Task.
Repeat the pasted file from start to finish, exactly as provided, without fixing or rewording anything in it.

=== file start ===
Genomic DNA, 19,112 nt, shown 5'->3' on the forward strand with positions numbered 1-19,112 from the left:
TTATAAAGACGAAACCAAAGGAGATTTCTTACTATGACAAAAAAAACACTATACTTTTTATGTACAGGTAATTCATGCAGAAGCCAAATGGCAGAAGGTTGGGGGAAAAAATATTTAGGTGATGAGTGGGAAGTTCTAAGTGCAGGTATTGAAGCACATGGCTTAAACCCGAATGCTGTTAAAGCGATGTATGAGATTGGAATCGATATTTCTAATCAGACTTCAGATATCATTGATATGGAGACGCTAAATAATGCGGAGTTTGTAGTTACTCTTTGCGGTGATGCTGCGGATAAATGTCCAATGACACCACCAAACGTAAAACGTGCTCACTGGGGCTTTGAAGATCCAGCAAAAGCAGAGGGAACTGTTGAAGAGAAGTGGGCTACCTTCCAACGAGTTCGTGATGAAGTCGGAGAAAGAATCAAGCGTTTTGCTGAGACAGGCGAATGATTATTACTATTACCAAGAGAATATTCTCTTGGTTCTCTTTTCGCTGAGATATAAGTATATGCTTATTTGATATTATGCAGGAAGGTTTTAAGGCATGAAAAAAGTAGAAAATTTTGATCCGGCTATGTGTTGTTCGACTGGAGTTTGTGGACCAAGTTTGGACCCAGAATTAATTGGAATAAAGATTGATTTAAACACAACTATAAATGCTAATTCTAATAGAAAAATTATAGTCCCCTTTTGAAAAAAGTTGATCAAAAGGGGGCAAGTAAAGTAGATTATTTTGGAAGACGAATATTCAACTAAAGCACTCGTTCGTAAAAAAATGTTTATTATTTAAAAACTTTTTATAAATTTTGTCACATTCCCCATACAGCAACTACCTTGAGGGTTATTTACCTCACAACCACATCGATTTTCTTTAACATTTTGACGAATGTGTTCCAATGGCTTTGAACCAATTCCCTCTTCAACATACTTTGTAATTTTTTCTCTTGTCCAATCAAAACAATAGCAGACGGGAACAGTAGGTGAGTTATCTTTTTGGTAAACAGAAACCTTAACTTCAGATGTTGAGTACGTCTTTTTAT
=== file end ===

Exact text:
Genomic DNA, 19,112 nt, shown 5'->3' on the forward strand with positions numbered 1-19,112 from the left:
TTATAAAGACGAAACCAAAGGAGATTTCTTACTATGACAAAAAAAACACTATACTTTTTATGTACAGGTAATTCATGCAGAAGCCAAATGGCAGAAGGTTGGGGGAAAAAATATTTAGGTGATGAGTGGGAAGTTCTAAGTGCAGGTATTGAAGCACATGGCTTAAACCCGAATGCTGTTAAAGCGATGTATGAGATTGGAATCGATATTTCTAATCAGACTTCAGATATCATTGATATGGAGACGCTAAATAATGCGGAGTTTGTAGTTACTCTTTGCGGTGATGCTGCGGATAAATGTCCAATGACACCACCAAACGTAAAACGTGCTCACTGGGGCTTTGAAGATCCAGCAAAAGCAGAGGGAACTGTTGAAGAGAAGTGGGCTACCTTCCAACGAGTTCGTGATGAAGTCGGAGAAAGAATCAAGCGTTTTGCTGAGACAGGCGAATGATTATTACTATTACCAAGAGAATATTCTCTTGGTTCTCTTTTCGCTGAGATATAAGTATATGCTTATTTGATATTATGCAGGAAGGTTTTAAGGCATGAAAAAAGTAGAAAATTTTGATCCGGCTATGTGTTGTTCGACTGGAGTTTGTGGACCAAGTTTGGACCCAGAATTAATTGGAATAAAGATTGATTTAAACACAACTATAAATGCTAATTCTAATAGAAAAATTATAGTCCCCTTTTGAAAAAAGTTGATCAAAAGGGGGCAAGTAAAGTAGATTATTTTGGAAGACGAATATTCAACTAAAGCACTCGTTCGTAAAAAAATGTTTATTATTTAAAAACTTTTTATAAATTTTGTCACATTCCCCATACAGCAACTACCTTGAGGGTTATTTACCTCACAACCACATCGATTTTCTTTAACATTTTGACGAATGTGTTCCAATGGCTTTGAACCAATTCCCTCTTCAACATACTTTGTAATTTTTTCTCTTGTCCAATCAAAACAATAGCAGACGGGAACAGTAGGTGAGTTATCTTTTTGGTAAACAGAAACCTTAACTTCAGATGTTGAGTACGTCTTTTTAT